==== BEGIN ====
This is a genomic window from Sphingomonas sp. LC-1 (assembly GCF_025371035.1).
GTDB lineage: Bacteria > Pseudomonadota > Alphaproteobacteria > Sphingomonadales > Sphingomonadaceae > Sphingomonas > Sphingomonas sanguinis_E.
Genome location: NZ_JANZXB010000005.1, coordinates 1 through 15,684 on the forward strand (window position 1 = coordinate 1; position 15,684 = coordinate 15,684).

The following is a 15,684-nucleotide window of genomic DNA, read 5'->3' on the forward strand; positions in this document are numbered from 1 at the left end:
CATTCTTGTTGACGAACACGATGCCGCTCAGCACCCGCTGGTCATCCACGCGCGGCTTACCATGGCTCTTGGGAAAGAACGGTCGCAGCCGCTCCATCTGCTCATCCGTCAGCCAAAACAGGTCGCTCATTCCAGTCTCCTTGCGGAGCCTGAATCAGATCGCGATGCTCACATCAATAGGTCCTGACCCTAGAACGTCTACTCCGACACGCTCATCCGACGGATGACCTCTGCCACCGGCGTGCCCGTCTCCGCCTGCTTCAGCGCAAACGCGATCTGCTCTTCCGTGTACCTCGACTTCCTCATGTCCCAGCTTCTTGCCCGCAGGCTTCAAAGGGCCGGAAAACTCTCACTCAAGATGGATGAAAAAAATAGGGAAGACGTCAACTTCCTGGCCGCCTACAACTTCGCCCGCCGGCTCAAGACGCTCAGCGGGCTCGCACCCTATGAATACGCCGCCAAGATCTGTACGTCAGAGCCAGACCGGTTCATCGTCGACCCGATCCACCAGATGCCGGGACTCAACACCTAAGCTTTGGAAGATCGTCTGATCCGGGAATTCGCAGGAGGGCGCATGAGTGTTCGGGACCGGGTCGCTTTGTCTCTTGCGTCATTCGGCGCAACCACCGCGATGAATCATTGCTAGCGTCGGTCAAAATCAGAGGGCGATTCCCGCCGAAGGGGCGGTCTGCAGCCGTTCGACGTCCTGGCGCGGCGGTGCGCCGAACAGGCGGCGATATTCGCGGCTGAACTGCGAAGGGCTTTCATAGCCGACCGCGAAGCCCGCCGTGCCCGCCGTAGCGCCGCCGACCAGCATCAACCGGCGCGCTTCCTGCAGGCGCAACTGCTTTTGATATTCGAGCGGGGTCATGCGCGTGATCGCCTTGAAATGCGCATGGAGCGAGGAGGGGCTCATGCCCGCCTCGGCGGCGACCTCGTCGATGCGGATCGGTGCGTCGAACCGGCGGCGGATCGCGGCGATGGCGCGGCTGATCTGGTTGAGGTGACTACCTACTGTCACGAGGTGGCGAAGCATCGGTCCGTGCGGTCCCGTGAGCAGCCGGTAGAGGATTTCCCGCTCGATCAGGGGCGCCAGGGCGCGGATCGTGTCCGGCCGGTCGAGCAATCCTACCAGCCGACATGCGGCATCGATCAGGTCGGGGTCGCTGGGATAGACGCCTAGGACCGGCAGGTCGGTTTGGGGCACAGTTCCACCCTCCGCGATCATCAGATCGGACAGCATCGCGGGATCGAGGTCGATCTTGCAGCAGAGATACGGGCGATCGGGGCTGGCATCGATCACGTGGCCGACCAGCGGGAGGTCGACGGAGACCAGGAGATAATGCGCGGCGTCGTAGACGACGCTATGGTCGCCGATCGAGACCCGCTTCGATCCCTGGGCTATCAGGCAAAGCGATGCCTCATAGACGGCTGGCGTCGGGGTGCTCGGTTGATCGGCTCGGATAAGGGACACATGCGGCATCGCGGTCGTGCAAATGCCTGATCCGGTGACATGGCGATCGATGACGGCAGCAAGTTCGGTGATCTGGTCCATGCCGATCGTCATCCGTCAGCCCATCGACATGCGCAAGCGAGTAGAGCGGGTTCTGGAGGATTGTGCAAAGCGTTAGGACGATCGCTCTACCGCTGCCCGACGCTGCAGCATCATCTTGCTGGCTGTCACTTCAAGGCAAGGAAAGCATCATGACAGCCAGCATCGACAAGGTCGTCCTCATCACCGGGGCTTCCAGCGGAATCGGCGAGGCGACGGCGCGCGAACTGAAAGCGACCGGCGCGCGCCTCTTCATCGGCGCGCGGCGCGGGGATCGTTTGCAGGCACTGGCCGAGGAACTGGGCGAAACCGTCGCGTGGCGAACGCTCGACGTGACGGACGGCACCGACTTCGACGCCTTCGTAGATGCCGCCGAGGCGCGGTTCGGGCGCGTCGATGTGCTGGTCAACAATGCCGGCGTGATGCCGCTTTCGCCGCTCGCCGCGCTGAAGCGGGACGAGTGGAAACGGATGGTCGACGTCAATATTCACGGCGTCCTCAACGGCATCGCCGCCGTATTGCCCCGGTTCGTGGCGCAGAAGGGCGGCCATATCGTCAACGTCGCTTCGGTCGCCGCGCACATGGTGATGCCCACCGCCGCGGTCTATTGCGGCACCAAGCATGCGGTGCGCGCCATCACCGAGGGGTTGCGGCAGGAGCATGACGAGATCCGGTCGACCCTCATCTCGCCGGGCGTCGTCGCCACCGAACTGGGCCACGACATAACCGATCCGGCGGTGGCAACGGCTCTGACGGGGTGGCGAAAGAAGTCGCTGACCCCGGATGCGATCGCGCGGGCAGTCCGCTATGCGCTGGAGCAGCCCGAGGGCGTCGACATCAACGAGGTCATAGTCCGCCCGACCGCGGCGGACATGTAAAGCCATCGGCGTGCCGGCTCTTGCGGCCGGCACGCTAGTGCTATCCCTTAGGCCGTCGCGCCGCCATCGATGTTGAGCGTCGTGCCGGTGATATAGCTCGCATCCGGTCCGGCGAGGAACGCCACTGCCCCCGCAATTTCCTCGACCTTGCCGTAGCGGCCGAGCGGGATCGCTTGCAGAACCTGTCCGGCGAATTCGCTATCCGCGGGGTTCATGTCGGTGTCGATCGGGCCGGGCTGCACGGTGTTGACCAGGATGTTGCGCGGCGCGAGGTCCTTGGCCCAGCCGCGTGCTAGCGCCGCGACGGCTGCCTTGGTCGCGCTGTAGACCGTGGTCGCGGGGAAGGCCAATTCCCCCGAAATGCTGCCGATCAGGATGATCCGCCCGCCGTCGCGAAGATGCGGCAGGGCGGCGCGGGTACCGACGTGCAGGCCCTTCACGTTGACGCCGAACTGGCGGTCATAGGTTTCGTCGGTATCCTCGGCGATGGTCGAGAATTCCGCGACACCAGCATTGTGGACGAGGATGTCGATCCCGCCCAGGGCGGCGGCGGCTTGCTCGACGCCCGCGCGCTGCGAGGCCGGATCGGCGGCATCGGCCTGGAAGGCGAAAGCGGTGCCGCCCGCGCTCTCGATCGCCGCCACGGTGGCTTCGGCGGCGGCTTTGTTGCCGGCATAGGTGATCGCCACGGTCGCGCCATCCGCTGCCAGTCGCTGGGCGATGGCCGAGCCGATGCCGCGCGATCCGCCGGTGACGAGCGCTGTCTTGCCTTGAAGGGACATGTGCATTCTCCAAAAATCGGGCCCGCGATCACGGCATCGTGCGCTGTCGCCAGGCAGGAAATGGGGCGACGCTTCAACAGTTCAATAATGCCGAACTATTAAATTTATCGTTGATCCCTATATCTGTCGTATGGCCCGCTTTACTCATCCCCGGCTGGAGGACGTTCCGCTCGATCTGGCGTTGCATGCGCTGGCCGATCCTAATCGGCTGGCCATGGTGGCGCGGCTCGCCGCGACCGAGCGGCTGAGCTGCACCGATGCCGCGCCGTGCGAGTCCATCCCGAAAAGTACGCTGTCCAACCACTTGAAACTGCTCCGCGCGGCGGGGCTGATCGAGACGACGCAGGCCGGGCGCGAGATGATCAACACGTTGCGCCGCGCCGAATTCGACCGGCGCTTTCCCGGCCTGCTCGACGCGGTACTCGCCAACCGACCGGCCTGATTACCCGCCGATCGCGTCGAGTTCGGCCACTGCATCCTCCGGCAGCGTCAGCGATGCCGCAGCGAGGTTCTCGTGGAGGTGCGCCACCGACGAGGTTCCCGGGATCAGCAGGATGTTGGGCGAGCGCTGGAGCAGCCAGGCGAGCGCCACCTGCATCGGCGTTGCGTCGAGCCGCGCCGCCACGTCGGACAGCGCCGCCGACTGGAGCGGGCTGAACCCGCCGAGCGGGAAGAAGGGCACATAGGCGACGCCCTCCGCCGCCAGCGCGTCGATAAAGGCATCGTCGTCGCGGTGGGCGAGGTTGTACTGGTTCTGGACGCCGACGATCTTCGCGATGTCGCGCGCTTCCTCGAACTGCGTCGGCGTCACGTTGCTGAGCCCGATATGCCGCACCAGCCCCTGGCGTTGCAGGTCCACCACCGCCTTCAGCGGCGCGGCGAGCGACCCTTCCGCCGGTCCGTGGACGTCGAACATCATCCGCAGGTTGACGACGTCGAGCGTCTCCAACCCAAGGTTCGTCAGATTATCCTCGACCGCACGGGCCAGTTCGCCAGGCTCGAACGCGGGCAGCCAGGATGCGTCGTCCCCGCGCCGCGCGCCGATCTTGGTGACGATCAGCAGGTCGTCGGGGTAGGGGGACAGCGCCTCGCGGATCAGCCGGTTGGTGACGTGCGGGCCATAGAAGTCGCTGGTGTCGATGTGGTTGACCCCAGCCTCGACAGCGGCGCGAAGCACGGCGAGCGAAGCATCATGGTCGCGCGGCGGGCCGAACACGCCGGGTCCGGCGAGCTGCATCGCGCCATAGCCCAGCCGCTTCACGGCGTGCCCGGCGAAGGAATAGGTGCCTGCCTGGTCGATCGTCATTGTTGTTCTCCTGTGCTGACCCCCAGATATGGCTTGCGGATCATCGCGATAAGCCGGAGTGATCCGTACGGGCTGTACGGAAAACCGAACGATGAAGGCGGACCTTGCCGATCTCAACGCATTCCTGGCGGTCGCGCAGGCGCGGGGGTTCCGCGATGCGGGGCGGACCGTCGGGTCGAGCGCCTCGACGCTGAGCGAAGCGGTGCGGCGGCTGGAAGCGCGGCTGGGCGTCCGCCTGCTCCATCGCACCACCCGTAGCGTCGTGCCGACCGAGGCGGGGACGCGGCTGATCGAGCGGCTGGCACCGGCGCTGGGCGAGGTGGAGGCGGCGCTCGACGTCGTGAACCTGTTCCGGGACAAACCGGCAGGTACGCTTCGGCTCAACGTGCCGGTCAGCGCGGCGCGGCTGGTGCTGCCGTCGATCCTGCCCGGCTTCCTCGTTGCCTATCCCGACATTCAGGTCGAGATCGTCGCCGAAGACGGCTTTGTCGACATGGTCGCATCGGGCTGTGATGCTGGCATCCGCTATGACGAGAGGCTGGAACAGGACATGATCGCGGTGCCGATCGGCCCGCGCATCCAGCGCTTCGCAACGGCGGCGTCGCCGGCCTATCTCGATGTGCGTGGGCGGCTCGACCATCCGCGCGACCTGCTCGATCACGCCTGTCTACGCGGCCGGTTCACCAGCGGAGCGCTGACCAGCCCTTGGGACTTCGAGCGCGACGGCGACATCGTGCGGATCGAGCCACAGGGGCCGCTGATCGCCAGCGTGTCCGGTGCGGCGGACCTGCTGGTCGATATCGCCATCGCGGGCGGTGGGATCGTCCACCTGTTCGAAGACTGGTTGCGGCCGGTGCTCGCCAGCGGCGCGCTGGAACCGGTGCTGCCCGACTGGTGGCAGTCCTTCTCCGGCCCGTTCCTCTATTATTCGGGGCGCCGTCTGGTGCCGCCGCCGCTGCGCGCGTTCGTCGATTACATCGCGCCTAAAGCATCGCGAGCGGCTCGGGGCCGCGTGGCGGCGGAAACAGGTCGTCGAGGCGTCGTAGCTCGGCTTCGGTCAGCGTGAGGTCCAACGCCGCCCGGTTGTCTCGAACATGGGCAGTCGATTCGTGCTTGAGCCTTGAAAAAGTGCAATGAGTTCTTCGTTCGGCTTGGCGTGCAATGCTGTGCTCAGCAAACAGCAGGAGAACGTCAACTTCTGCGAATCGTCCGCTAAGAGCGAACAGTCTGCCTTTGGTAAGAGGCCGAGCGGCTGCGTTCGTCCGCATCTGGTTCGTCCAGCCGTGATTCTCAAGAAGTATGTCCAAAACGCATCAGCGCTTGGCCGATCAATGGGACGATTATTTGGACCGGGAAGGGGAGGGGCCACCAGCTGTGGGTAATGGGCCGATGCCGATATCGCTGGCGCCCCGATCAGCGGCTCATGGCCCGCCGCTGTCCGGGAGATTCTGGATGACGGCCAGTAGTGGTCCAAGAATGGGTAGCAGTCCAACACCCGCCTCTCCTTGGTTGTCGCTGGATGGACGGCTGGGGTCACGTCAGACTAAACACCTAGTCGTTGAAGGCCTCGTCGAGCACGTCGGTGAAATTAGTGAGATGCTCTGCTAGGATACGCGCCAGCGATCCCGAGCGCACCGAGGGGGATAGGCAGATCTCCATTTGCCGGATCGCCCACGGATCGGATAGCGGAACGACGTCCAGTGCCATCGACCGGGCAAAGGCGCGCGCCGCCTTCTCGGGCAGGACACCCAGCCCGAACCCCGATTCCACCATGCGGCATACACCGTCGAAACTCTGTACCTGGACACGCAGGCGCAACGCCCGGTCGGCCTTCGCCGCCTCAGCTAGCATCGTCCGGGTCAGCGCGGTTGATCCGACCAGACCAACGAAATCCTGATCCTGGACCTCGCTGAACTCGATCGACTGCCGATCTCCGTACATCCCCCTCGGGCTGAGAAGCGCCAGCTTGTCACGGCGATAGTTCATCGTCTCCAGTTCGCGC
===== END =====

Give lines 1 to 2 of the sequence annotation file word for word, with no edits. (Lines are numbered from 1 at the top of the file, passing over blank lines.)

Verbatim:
This is a genomic window from Sphingomonas sp. LC-1 (assembly GCF_025371035.1).
GTDB lineage: Bacteria > Pseudomonadota > Alphaproteobacteria > Sphingomonadales > Sphingomonadaceae > Sphingomonas > Sphingomonas sanguinis_E.